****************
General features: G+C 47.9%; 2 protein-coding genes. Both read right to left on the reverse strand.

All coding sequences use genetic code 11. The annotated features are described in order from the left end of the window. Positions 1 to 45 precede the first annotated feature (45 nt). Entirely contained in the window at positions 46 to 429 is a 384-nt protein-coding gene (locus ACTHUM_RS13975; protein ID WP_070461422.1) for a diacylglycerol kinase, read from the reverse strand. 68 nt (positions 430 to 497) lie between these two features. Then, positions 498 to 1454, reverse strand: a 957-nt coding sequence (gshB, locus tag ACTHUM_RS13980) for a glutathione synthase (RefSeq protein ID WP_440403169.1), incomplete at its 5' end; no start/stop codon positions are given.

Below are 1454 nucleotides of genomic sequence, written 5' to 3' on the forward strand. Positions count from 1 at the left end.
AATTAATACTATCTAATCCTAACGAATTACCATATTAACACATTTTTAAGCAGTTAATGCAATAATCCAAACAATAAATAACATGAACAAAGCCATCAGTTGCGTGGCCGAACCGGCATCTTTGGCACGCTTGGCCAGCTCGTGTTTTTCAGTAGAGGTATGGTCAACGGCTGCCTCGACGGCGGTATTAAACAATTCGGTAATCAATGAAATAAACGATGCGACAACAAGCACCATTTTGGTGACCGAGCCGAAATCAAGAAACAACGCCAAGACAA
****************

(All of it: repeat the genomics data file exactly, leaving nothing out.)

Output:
General features: G+C 47.9%; 2 protein-coding genes. Both read right to left on the reverse strand.

All coding sequences use genetic code 11. The annotated features are described in order from the left end of the window. Positions 1 to 45 precede the first annotated feature (45 nt). Entirely contained in the window at positions 46 to 429 is a 384-nt protein-coding gene (locus ACTHUM_RS13975; protein ID WP_070461422.1) for a diacylglycerol kinase, read from the reverse strand. 68 nt (positions 430 to 497) lie between these two features. Then, positions 498 to 1454, reverse strand: a 957-nt coding sequence (gshB, locus tag ACTHUM_RS13980) for a glutathione synthase (RefSeq protein ID WP_440403169.1), incomplete at its 5' end; no start/stop codon positions are given.

Below are 1454 nucleotides of genomic sequence, written 5' to 3' on the forward strand. Positions count from 1 at the left end.
AATTAATACTATCTAATCCTAACGAATTACCATATTAACACATTTTTAAGCAGTTAATGCAATAATCCAAACAATAAATAACATGAACAAAGCCATCAGTTGCGTGGCCGAACCGGCATCTTTGGCACGCTTGGCCAGCTCGTGTTTTTCAGTAGAGGTATGGTCAACGGCTGCCTCGACGGCGGTATTAAACAATTCGGTAATCAATGAAATAAACGATGCGACAACAAGCACCATTTTGGTGACCGAGCCGAAATCAAGAAACAACGCCAAGACAA